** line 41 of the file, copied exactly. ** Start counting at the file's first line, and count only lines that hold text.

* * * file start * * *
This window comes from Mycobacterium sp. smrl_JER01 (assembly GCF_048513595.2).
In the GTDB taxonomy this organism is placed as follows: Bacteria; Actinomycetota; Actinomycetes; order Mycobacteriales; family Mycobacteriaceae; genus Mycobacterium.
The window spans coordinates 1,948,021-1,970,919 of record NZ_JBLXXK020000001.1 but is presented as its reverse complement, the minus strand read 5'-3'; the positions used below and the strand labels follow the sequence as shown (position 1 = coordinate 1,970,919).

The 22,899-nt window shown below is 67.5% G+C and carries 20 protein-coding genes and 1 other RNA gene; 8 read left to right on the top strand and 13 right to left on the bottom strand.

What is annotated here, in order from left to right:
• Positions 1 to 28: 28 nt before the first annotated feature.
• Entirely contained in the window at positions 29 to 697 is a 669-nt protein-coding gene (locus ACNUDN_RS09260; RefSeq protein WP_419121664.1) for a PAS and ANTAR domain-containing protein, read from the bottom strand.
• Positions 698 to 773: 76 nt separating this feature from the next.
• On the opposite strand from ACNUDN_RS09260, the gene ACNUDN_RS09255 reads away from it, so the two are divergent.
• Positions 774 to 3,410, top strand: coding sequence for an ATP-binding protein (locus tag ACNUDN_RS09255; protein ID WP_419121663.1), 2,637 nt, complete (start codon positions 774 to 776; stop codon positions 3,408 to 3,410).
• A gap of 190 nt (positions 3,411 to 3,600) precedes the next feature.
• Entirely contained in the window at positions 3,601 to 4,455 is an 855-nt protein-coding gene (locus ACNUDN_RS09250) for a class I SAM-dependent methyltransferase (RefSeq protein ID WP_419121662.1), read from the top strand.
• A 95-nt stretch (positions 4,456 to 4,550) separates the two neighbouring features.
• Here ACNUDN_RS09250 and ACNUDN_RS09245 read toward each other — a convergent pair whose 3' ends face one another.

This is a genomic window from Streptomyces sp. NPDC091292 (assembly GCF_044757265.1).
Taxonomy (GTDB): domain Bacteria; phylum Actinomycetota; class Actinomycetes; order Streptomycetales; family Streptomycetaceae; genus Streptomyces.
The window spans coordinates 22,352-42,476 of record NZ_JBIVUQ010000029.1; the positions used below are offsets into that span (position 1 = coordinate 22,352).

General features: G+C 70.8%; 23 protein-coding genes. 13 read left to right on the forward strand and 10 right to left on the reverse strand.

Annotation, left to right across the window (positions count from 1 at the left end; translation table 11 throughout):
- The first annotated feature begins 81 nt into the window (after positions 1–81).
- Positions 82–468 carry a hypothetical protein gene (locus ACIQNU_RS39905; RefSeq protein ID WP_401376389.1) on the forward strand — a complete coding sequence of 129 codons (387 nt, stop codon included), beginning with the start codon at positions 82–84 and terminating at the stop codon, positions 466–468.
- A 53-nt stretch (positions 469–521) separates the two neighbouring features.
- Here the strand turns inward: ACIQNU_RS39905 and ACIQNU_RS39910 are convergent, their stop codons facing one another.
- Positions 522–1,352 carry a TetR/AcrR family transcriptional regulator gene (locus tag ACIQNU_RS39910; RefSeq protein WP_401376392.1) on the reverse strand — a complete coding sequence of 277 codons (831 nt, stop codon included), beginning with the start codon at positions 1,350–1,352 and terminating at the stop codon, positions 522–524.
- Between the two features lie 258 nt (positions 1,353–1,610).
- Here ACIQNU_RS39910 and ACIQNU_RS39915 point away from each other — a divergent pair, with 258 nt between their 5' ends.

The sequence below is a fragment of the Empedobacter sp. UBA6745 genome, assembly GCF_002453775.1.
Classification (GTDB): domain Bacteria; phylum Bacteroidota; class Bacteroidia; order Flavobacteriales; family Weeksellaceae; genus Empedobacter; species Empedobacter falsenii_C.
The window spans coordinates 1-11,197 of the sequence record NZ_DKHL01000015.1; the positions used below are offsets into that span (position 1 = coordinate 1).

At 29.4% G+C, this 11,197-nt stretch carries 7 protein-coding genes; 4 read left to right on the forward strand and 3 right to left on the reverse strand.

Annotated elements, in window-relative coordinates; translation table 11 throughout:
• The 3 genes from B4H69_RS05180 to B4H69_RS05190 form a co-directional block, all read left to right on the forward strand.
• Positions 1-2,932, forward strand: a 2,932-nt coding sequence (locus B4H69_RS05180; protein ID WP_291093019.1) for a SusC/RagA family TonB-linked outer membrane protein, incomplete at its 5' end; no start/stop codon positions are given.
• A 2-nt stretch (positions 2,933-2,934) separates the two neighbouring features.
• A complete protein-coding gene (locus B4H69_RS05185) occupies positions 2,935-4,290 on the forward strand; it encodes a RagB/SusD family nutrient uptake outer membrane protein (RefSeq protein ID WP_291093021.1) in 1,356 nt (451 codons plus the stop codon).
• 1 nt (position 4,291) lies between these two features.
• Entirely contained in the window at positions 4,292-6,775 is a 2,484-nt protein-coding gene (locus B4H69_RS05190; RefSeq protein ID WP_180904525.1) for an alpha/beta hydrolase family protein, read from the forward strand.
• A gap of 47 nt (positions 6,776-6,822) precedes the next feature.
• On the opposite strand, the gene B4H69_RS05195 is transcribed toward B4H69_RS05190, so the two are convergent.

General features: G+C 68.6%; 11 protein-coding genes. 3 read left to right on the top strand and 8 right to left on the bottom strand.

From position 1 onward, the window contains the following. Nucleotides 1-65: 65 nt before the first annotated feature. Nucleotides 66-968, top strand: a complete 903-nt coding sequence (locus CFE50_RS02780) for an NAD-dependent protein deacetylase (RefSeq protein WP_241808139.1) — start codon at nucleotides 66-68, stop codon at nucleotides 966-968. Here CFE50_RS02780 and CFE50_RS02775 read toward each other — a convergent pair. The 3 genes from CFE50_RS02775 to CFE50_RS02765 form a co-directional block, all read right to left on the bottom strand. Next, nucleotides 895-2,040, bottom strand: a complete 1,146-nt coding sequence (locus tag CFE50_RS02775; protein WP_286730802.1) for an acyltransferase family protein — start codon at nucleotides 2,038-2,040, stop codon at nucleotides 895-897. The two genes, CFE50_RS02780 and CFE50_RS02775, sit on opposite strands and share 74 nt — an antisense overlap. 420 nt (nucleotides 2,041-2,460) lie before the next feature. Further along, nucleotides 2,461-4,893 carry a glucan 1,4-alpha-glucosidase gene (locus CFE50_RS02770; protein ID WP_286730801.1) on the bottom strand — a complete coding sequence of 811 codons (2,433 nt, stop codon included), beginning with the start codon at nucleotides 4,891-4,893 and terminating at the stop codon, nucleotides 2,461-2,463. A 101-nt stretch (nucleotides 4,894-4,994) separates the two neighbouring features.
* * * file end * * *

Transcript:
From position 1 onward, the window contains the following. Nucleotides 1-65: 65 nt before the first annotated feature. Nucleotides 66-968, top strand: a complete 903-nt coding sequence (locus CFE50_RS02780) for an NAD-dependent protein deacetylase (RefSeq protein WP_241808139.1) — start codon at nucleotides 66-68, stop codon at nucleotides 966-968. Here CFE50_RS02780 and CFE50_RS02775 read toward each other — a convergent pair. The 3 genes from CFE50_RS02775 to CFE50_RS02765 form a co-directional block, all read right to left on the bottom strand. Next, nucleotides 895-2,040, bottom strand: a complete 1,146-nt coding sequence (locus tag CFE50_RS02775; protein WP_286730802.1) for an acyltransferase family protein — start codon at nucleotides 2,038-2,040, stop codon at nucleotides 895-897. The two genes, CFE50_RS02780 and CFE50_RS02775, sit on opposite strands and share 74 nt — an antisense overlap. 420 nt (nucleotides 2,041-2,460) lie before the next feature. Further along, nucleotides 2,461-4,893 carry a glucan 1,4-alpha-glucosidase gene (locus CFE50_RS02770; protein ID WP_286730801.1) on the bottom strand — a complete coding sequence of 811 codons (2,433 nt, stop codon included), beginning with the start codon at nucleotides 4,891-4,893 and terminating at the stop codon, nucleotides 2,461-2,463. A 101-nt stretch (nucleotides 4,894-4,994) separates the two neighbouring features.